I imagine the printer paper was similar to that used in businesses up and down the country, the green and white type that can be seen by clicking on https://thumbs-prod.si-cdn.com/xXRez...-45506-a_1.jpg
    Great picture - brings back memories of University days using punched cards and getting printouts on such paper.

    Leave a comment:


  • brian05
    replied
    Two Little Boys still no. 30 on BMRB chart. Hopefully this will be the last week!

    After 5 weeks The Beatles Let It Be is awarded a Silver Disc for 250,000 sales.

    Also, after 7 weeks Bridge Over Troubled Water was awarded a Silver Disc for 250,000 sales.

    Leave a comment:


  • RokinRobinOfLocksley
    replied
    Youse guys are talking about 2 different David Armstrong books. The one 'membranemusic' is referring to, British Music Charts Vol 1 1947-59, is a sheet music charts book. The one Graham is referring to, Pick of the Pops 1957-69, is the BBC record charts, data pinched from Dave Taylor/Trevor Ager.

    Leave a comment:


  • Graham76man
    replied
    Originally posted by Robbie View Post
    ^

    The book by David Armstrong you mentioned is from 2011. If volume 2 has yet to appear after a decade it suggests it isn't likely to do so.
    The David Armstrong book is not very good. When I got it I told Dave Taylor I had it, he was mad! He said that much of the information in the book was pinched from him and not only that he messed it up! So Dave supplied me with a file of the charts.

    Leave a comment:


  • Graham76man
    replied
    Originally posted by Splodj View Post

    This wording is similar to what NME told The Sun reporters in 1964. They emphasised the 300 figure, which was simply the list of shops they had an arrangement with, and kept quiet about the number of shops they actually phoned. If their team of 6 phoned 25 each, the actual survey total was 150.
    Keeping quite didn't work, the NME had a lot of hyped records in the charts they produced. Especially the new entries. The team itself would have been under massive pressure from the record labels with plenty of cash flowing. It would be interesting to see how many staff changes there were on the team. But such things are naturally not available to the public, even if the NME records were stored somewhere. Most archives have 100 year rules to protect living people. That NME book does confirm they had 150 shops on the books by 1967.

    Leave a comment:


  • Robbie
    replied
    ^
    a new thread has already been started which will address some of the points you raised https://www.ukmix.org/forum/chart-di...-december-1939

    the sheet music charts up to the 1960s are already available elsewhere so MrTibbs decided not to post them as it would be duplicating what is out there.

    The book by David Armstrong you mentioned is from 2011. If volume 2 has yet to appear after a decade it suggests it isn't likely to do so.

    Leave a comment:


  • membranemusic
    replied
    Hello
    Re: sheet music charts - sorry, a brief diversion away from the terrific UAC again.

    I would love to share my MPA sheet music files. However there one or two issues that we should check before we start a new thread.

    Firstly, checking files in my loft, I notice there are some omissions, notably the whole of 1981 when it went monthly, so apologies for that.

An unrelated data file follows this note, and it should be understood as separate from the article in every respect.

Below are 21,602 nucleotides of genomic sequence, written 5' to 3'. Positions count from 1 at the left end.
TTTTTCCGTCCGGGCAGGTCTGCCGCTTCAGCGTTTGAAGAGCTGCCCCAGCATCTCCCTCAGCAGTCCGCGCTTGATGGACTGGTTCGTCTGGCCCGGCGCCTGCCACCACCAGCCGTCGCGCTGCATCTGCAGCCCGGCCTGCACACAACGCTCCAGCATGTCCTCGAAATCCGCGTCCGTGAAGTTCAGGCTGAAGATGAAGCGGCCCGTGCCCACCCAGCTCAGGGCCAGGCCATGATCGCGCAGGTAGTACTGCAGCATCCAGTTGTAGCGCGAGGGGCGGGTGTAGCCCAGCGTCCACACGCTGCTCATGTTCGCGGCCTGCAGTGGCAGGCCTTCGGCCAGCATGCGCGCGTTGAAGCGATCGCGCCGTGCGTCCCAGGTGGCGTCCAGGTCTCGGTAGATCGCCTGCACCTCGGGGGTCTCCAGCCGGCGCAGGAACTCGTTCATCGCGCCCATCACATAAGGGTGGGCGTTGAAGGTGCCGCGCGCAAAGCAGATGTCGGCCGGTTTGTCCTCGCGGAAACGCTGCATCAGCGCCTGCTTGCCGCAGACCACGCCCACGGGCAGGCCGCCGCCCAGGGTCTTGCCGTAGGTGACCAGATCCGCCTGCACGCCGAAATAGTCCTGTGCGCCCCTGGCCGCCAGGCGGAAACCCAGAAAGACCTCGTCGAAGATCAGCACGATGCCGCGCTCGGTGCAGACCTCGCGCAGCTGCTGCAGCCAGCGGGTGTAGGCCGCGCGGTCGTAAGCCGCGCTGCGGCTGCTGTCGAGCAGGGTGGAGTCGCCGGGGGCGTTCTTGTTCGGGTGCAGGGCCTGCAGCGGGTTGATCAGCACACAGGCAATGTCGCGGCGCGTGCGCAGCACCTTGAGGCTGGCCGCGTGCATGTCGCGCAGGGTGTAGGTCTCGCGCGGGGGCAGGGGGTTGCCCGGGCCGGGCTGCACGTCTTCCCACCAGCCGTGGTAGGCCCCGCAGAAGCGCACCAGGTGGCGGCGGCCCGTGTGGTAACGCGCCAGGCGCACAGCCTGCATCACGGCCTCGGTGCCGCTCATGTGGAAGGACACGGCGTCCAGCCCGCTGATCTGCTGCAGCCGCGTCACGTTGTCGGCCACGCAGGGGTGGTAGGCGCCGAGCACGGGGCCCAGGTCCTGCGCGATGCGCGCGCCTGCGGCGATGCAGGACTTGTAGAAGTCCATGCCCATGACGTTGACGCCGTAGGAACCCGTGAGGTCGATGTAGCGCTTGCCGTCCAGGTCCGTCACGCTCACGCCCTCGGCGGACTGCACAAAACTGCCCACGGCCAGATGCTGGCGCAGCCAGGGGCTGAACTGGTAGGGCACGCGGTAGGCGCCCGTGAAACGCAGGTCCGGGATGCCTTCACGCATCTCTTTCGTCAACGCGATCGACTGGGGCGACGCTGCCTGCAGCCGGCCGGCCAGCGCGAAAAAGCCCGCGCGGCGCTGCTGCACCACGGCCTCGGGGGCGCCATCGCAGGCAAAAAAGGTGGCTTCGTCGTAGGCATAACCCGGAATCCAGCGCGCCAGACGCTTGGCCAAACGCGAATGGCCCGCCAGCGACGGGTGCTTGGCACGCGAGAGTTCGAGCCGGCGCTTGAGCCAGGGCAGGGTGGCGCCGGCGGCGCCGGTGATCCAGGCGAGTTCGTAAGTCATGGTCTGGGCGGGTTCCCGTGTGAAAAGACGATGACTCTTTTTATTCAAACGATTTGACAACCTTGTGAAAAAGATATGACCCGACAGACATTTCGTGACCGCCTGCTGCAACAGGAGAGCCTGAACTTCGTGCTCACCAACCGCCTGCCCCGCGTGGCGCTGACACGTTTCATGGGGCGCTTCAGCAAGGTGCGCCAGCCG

Back in the 1980s I requested permission from the MPA to collate and publish these charts in a book. However this was politely refused, on the basis that permission had already been given for such a book. This turned out to be “First Hits” by Brian Henson and Colin Morgan, which I thoroughly recommend, but which might be hard to find now.

    Since then author-compiler David Armstrong has published “British Music Charts Volume 1: 1947-1959”, which is readily available, and is a straightforward no-frills listing. Therefore there is no need to post the charts from 1947 to 1959.
    The author clearly states his ambition to prepare a Volume 2, and maybe a Volume 3. If he is close to completion on this project, I would not want to rain on his parade. Does anybody have a contact detail for this author, so we can ask?

    Also, I notice that the OCC do not slap takedowns on the facebook charts thread, because all the reproduced OCC charts there are for 1 week only, and would arguably be deemed as “fair use” in a journalistic/commentary forum. However, the MPA remains a fully functioning organisation that may have a different point of view if they spot a full chronological listing of their data, as opposed to the odd chart. That is why I suggested help in “filling in the gaps”, which arguably would be “fair use”.

    Also, these charts are hard copies and not scanned yet. It will take a little time to scan several years’ worth. And be prepared for the abundance of show tunes, TV themes and other songs never released on a 45rpm record!

    Incidentally, this was not the last of UK music publisher charts. The OCC published a weekly ringtones chart from October 2005 to December 2006, comprising slot-machine-sound renditions of top tunes, to which not one artist or record label contributed anything. Needless to say, the record business wanted to be involved and obliged realtones availability from their artists, sales of which were collated within the OCC singles chart. So it was nasty while it lasted. You won’t find ringtones on the OCC website archive though. Funny that.

    So, your thoughts please on seeing if we can locate the author David Armstrong.

    Leave a comment:


  • Splodj
    replied
    duplicate

    Leave a comment:


  • Splodj
    replied
    Originally posted by MrTibbs View Post
    compiled ... from a panel of 300 record shops
    This wording is similar to what NME told The Sun reporters in 1964. They emphasised the 300 figure, which was simply the list of shops they had an arrangement with, and kept quiet about the number of shops they actually phoned. If their team of 6 phoned 25 each, the actual survey total was 150.

    Leave a comment: